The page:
Catholic, Protestant and Orthodox leaders joined forces on Wednesday to call for an end to the silence over persecuted Christian communities in Egypt, Iraq and Syria.
“What we are seeing here is ecumenical cleansing,” said Leith Anderson, president of the National Association of Evangelicals, who called the region “the unsafest place in the world for Christians.”
“It’s an ecumenical cleansing that is forcing people who are Christians, by whatever label, out of countries where their roots are from the beginning.”
Anderson and others were joined on Capitol Hill by the co-chairs of the Religious Minorities in the Middle East Caucus, Reps. Frank Wolf, R-Va., and Anna Eshoo, D-Calif., who have pushed for the appointment of a special envoy focused on Middle East religious minorities.
More than 180 clergy, seminary professors, authors and activists have signed a “pledge of solidarity and call to action” that advocates for the special envoy in addition to a regional review of U.S. foreign aid to ensure recipients uphold principles of pluralism and religious freedom. They also seek assurance that religious minorities receive fair access to U.S. refugee assistance.
“The current trajectory, marked by political violence and, in the cases of Iraq and Syria, full-blown war, risks a Middle East largely emptied of the millennia-old presence of Christians,” reads the statement, citing cases of executed Christians, demolished churches, kidnapped clergy and forced conversions.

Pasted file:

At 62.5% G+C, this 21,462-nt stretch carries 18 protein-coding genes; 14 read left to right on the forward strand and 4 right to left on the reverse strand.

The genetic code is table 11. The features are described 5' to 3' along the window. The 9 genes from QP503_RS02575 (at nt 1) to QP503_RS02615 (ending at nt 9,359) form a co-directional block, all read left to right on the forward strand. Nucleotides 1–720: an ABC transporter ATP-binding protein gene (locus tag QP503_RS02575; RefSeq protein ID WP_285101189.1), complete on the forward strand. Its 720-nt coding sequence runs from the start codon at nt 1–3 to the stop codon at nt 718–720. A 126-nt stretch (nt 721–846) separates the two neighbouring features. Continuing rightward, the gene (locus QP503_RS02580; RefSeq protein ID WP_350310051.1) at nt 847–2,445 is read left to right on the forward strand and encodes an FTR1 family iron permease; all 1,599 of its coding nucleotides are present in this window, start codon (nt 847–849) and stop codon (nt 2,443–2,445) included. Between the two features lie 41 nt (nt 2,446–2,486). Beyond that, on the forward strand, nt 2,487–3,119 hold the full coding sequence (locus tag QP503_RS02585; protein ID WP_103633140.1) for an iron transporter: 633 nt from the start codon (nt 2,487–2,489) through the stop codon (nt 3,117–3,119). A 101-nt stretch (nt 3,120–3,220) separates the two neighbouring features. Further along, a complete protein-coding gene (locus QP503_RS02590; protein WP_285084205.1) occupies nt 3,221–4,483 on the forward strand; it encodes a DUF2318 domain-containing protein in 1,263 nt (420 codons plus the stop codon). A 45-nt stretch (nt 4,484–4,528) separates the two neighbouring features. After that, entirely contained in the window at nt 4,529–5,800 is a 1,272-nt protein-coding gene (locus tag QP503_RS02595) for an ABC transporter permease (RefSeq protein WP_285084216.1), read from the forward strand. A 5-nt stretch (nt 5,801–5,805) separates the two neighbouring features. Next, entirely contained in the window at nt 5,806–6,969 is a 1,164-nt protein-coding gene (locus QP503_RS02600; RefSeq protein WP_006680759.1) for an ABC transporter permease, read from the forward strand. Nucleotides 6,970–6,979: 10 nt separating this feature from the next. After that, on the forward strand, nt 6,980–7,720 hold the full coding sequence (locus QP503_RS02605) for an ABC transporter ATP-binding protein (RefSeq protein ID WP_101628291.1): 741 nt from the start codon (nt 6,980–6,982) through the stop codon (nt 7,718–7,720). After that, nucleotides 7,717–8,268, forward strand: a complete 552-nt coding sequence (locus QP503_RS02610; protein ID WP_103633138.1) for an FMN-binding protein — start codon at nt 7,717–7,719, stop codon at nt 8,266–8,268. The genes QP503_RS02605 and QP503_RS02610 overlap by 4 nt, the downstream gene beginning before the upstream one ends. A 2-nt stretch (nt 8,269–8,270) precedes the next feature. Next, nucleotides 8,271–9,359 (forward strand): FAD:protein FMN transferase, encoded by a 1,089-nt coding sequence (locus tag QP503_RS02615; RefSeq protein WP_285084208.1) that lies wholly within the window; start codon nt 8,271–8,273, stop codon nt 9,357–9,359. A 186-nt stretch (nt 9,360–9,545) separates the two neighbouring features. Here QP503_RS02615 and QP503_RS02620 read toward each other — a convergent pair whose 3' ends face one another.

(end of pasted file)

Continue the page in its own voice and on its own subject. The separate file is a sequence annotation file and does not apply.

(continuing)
Wolf said he hopes the clergy involvement will help call greater attention to the plight of Christians and other religious minorities who are facing an “existential crisis which threatens their very survival.”
The Rev. Andrew White, a chaplain at St. George’s Anglican Church in Baghdad, said the people he sees at a church-related clinic wonder if Christians in the West have forgotten them. He said the number of Christians in Iraq has dropped from a high of 1.5 million to about 200,000.
Members of his congregation are leaving, and he has personally been shot at and kidnapped and rebuilt his church after a bombing.
“So many have gone. All the time they leave and, I confess, I cry because my loved ones are leaving,” he said. “I used to say, ‘I’m not leaving you. Don’t you leave me.’ I can’t say that anymore because I know if my loved ones stay, they might be killed. I know that if my loved ones remain, the chance of them surviving is very little.”
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SOURCE: Religion News Service
Adelle M. Banks